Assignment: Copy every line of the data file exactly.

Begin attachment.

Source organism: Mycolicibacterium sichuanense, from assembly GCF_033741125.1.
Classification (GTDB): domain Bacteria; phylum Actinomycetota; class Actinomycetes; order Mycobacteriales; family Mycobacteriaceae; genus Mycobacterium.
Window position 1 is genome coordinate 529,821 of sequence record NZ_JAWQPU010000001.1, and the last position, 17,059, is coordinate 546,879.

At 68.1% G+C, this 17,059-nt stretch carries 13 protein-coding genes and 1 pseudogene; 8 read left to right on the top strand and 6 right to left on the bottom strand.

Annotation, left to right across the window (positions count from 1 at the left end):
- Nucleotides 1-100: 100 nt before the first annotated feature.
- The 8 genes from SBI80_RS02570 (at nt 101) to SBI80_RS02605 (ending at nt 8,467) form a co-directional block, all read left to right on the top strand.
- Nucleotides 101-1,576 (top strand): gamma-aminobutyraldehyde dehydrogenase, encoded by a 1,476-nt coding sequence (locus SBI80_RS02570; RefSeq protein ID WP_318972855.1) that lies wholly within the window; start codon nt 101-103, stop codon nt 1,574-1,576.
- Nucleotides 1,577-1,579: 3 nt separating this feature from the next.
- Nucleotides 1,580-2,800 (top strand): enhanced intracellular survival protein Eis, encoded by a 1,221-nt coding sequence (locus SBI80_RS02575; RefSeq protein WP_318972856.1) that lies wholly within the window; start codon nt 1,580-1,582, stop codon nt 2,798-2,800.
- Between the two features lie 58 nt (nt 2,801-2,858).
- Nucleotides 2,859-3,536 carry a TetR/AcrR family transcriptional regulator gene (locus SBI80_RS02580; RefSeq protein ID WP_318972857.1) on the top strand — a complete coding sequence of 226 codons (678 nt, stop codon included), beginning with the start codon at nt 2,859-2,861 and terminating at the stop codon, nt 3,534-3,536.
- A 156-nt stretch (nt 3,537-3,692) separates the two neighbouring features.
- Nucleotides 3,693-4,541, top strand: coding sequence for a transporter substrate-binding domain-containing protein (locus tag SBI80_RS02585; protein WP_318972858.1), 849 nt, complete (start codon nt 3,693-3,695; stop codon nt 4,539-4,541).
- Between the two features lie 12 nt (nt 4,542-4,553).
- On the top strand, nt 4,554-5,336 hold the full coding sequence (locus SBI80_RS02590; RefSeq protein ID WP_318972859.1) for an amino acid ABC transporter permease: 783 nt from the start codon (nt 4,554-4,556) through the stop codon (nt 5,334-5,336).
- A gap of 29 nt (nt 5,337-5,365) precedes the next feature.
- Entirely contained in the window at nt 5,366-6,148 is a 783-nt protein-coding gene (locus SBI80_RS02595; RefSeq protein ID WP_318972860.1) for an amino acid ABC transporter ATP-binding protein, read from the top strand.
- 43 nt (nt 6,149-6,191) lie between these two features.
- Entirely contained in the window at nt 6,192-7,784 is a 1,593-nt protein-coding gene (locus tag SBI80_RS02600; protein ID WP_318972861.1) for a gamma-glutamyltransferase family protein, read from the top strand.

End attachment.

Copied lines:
Source organism: Mycolicibacterium sichuanense, from assembly GCF_033741125.1.
Classification (GTDB): domain Bacteria; phylum Actinomycetota; class Actinomycetes; order Mycobacteriales; family Mycobacteriaceae; genus Mycobacterium.
Window position 1 is genome coordinate 529,821 of sequence record NZ_JAWQPU010000001.1, and the last position, 17,059, is coordinate 546,879.

At 68.1% G+C, this 17,059-nt stretch carries 13 protein-coding genes and 1 pseudogene; 8 read left to right on the top strand and 6 right to left on the bottom strand.

Annotation, left to right across the window (positions count from 1 at the left end):
- Nucleotides 1-100: 100 nt before the first annotated feature.
- The 8 genes from SBI80_RS02570 (at nt 101) to SBI80_RS02605 (ending at nt 8,467) form a co-directional block, all read left to right on the top strand.
- Nucleotides 101-1,576 (top strand): gamma-aminobutyraldehyde dehydrogenase, encoded by a 1,476-nt coding sequence (locus SBI80_RS02570; RefSeq protein ID WP_318972855.1) that lies wholly within the window; start codon nt 101-103, stop codon nt 1,574-1,576.
- Nucleotides 1,577-1,579: 3 nt separating this feature from the next.
- Nucleotides 1,580-2,800 (top strand): enhanced intracellular survival protein Eis, encoded by a 1,221-nt coding sequence (locus SBI80_RS02575; RefSeq protein WP_318972856.1) that lies wholly within the window; start codon nt 1,580-1,582, stop codon nt 2,798-2,800.
- Between the two features lie 58 nt (nt 2,801-2,858).
- Nucleotides 2,859-3,536 carry a TetR/AcrR family transcriptional regulator gene (locus SBI80_RS02580; RefSeq protein ID WP_318972857.1) on the top strand — a complete coding sequence of 226 codons (678 nt, stop codon included), beginning with the start codon at nt 2,859-2,861 and terminating at the stop codon, nt 3,534-3,536.
- A 156-nt stretch (nt 3,537-3,692) separates the two neighbouring features.
- Nucleotides 3,693-4,541, top strand: coding sequence for a transporter substrate-binding domain-containing protein (locus tag SBI80_RS02585; protein WP_318972858.1), 849 nt, complete (start codon nt 3,693-3,695; stop codon nt 4,539-4,541).
- Between the two features lie 12 nt (nt 4,542-4,553).
- On the top strand, nt 4,554-5,336 hold the full coding sequence (locus SBI80_RS02590; RefSeq protein ID WP_318972859.1) for an amino acid ABC transporter permease: 783 nt from the start codon (nt 4,554-4,556) through the stop codon (nt 5,334-5,336).
- A gap of 29 nt (nt 5,337-5,365) precedes the next feature.
- Entirely contained in the window at nt 5,366-6,148 is a 783-nt protein-coding gene (locus SBI80_RS02595; RefSeq protein ID WP_318972860.1) for an amino acid ABC transporter ATP-binding protein, read from the top strand.
- 43 nt (nt 6,149-6,191) lie between these two features.
- Entirely contained in the window at nt 6,192-7,784 is a 1,593-nt protein-coding gene (locus tag SBI80_RS02600; protein ID WP_318972861.1) for a gamma-glutamyltransferase family protein, read from the top strand.